Because the external field causes the electrons in each atom to congregate on one side of the nucleus, the atoms are polarized, meaning they have a positive pole and a negative pole that are oriented with the direction of the electric field.
That said, if a large enough electric field is applied to a dielectric, the forces that want to push the electrons can actually overcome the force that tethers them to the atomic nucleus, resulting in the electrons being ripped off their leashes. Large electric fields ionize the atoms of a dielectric. This means large electric fields create free charges (electrons in this case) that are able to move freely through the material and carry current. This process is called dielectric breakdown because the dielectric transitions from being an insulator to a conductor. In most real-world capacitors, dielectric breakdown results in a spark and damage to the capacitor.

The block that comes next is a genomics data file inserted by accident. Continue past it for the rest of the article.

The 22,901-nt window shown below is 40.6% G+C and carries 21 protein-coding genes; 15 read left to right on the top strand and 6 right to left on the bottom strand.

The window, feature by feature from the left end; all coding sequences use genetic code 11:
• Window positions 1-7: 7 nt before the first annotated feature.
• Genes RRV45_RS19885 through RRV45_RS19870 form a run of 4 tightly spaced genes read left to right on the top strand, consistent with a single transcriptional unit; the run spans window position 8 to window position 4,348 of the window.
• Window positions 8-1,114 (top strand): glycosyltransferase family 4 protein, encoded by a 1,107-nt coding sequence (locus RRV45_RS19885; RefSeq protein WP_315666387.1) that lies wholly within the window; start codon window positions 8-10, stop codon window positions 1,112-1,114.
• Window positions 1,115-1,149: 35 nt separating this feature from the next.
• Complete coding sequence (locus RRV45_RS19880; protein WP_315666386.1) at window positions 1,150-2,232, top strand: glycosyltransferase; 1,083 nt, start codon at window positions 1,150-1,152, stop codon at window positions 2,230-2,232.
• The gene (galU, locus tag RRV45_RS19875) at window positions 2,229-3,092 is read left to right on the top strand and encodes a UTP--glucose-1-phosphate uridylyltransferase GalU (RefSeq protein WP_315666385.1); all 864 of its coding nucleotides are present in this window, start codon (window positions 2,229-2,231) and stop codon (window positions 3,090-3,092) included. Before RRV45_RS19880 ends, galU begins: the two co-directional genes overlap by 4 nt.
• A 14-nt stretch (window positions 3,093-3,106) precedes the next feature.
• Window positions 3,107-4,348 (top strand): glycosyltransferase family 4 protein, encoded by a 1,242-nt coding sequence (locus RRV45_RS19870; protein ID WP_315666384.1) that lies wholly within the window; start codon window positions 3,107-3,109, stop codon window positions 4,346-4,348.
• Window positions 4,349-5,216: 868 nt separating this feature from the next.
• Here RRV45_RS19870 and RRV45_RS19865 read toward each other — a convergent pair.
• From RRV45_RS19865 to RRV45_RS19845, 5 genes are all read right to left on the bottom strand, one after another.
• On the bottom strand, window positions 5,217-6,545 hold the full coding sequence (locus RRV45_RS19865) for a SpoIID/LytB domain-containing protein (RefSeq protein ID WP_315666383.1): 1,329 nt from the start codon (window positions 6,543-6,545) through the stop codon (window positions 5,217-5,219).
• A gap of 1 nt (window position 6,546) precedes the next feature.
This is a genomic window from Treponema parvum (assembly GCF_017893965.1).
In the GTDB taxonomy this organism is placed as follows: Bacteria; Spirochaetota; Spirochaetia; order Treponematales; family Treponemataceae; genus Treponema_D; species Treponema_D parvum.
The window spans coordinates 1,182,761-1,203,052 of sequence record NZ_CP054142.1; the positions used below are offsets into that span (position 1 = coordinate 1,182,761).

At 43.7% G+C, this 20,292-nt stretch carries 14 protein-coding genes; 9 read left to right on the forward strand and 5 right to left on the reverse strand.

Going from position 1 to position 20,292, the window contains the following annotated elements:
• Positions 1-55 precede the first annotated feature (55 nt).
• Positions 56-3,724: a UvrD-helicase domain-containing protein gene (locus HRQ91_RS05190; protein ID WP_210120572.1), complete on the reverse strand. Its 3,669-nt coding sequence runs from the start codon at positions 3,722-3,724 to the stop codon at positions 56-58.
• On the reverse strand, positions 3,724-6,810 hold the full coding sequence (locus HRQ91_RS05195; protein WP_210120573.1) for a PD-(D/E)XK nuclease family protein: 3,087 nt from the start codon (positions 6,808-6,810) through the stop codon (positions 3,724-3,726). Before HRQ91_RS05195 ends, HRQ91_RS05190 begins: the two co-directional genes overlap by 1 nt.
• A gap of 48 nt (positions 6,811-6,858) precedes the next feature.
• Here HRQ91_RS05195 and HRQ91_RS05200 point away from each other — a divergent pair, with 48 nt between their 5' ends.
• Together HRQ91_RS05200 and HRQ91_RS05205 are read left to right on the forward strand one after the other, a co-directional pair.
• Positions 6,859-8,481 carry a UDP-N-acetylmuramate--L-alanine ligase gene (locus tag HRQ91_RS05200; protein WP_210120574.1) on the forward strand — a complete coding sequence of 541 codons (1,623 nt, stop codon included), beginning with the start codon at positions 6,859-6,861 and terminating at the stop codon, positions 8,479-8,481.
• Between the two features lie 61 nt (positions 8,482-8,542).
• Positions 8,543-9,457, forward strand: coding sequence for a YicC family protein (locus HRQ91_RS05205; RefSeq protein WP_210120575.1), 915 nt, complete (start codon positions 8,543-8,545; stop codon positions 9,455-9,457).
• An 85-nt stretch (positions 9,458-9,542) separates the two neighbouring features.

How do dielectrics alter capacitors?
The presence of a dielectric in the gap of a parallel-plate capacitor increases the total capacitance. The equation that predicts this behavior looks like:
= k C
is the final capacitance (which is determined by the size and shape of the capacitor) and C is the capacitance without the dielectric. The dielectric constant, k, is a property of the specific dielectric being used; it indicates how much the capacitance increases when a given dielectric is used. The higher the dielectric constant, the better a material functions as an insulator---for example, rubber has a very high dielectric constant, and so it is often used a protective coating around high voltage wires because its high k makes it a very poor conductor.